Tuesday, February 15, 2011

What I've Read Lately

Library school has begun, and I am a busy little bee day-in and day-out. I can barely find time to go to the grocery store, so I certainly haven't found much time to blog about what I've been reading lately (which, actually, has been a lot, thanks to my 2.5 hour total commute to and from class on Mondays and Tuesdays!).  Here's a quick rundown. I have more to come:

Carolina Moon by Jill McCorkle — It's been a while, Jill. Colin had me read a story from an F. Scott Fitzgerald collection called "The Ice Palace," which features a girl from the South. After that, I knew it'd been too long since I'd read some Southern lit, and McCorkle is my go-to. Carolina Moon is about a small town in North Carolina and the eccentric folk whose lives seem to all intersect at a "cigarette rehab" called Quee's Place. McCorkle is so good at storytelling—weaving the lives and histories of these people together, overlapping yet creating unique stories. Even a murder mystery is thrown in to spice things up a notch. The characters are always the best part of McCorkle books, because they're so detailed. One section was so beautifully written that I completely teared up. Overall, not as good as Ferris Beach, my McCorkle fave, but still satisfying.

I Heart New York by Lindsey Kelk — I was looking for something lighthearted and sorta mindless before I embarked upon the massive Wolf Hall for my February World Reading choice. This is the story of a Londoner, Angela, who gets jilted by her longtime fiancee at her best friend's wedding and escapes to the Big Apple to find herself and put her life back together. I do like chick-lit, but I'm a little critical when it's about New York. Chick-lit always plays up the stereotypes of the city, when I think it should be more realistic. Exhibit A) Angela gets a cab from the airport and asks the driver to take her to "any hotel," at which point he rudely screams obscenities at her with what was some sort of New York accent. For one, cab drivers are usually on their hands-free device speaking to someone in their native tongue to bother speaking to their passengers. Secondly, in 2000, 84% of cab drivers were foreign-born. The chances of getting a stereotypical guy from Queens as your cab driver are incredibly slim if not completely unrealistic. Exhibit B) Angela goes shopping on Broadway in Soho midday and it's described as relatively calm. FALSE. Broadway in Soho is hell 24/7. I have strong feelings about that street, which was why I found it necessary to point out.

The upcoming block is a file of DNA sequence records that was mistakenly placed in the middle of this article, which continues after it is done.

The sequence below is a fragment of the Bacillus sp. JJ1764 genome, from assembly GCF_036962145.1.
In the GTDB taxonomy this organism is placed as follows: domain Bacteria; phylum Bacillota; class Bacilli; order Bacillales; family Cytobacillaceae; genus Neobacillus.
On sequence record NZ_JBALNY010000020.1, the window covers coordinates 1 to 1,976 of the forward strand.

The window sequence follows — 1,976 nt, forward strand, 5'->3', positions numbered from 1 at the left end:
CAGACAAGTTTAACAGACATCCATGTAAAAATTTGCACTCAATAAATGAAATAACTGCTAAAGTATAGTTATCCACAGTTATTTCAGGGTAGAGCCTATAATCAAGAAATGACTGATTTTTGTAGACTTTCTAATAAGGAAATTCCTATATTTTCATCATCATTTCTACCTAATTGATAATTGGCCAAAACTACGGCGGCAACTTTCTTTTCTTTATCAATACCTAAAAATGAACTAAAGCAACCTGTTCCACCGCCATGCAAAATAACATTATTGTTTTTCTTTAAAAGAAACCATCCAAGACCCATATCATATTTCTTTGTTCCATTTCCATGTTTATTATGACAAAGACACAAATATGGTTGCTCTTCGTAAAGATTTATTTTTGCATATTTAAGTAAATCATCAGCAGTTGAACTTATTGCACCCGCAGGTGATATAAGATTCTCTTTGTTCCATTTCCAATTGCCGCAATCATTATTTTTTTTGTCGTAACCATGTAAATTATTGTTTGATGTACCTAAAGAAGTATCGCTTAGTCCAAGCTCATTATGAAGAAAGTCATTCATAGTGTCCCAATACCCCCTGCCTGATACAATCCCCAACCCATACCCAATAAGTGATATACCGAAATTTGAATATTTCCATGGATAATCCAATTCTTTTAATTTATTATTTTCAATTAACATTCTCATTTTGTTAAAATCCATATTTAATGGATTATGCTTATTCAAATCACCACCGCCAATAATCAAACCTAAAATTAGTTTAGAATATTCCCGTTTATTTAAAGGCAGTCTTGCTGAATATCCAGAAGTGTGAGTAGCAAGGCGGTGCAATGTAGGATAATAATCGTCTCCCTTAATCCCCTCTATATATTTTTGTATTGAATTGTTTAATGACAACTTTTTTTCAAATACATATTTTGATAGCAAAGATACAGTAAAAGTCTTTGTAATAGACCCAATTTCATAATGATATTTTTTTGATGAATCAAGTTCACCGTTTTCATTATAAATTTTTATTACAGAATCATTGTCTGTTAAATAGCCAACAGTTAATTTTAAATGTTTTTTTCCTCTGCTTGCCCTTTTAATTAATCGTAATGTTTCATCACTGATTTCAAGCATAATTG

But anyway, like every chick-lit novel, I totally got sucked in and ended up really enjoying it. I find the whole "New York as mecca to find yourself" theme to be total crap, because this city is pretty rough; nothing happens as easily in real life as it happened for Angela. (Seriously, she didn't have to do a thing; life came to her.) But, I can understand why people would enjoy it. I was starry-eyed about NYC before I lived here, too. However, I liked Angela. She wasn't too ridiculous of a human being (except for her obnoxious spending habits. What 26-year-old freelance writer can pay for a week-long stay at an $800/night hotel room and daily shopping sprees that total in the thousands? Yeah right.). And Kelk built the anticipation in the story making me want to know what happens next.

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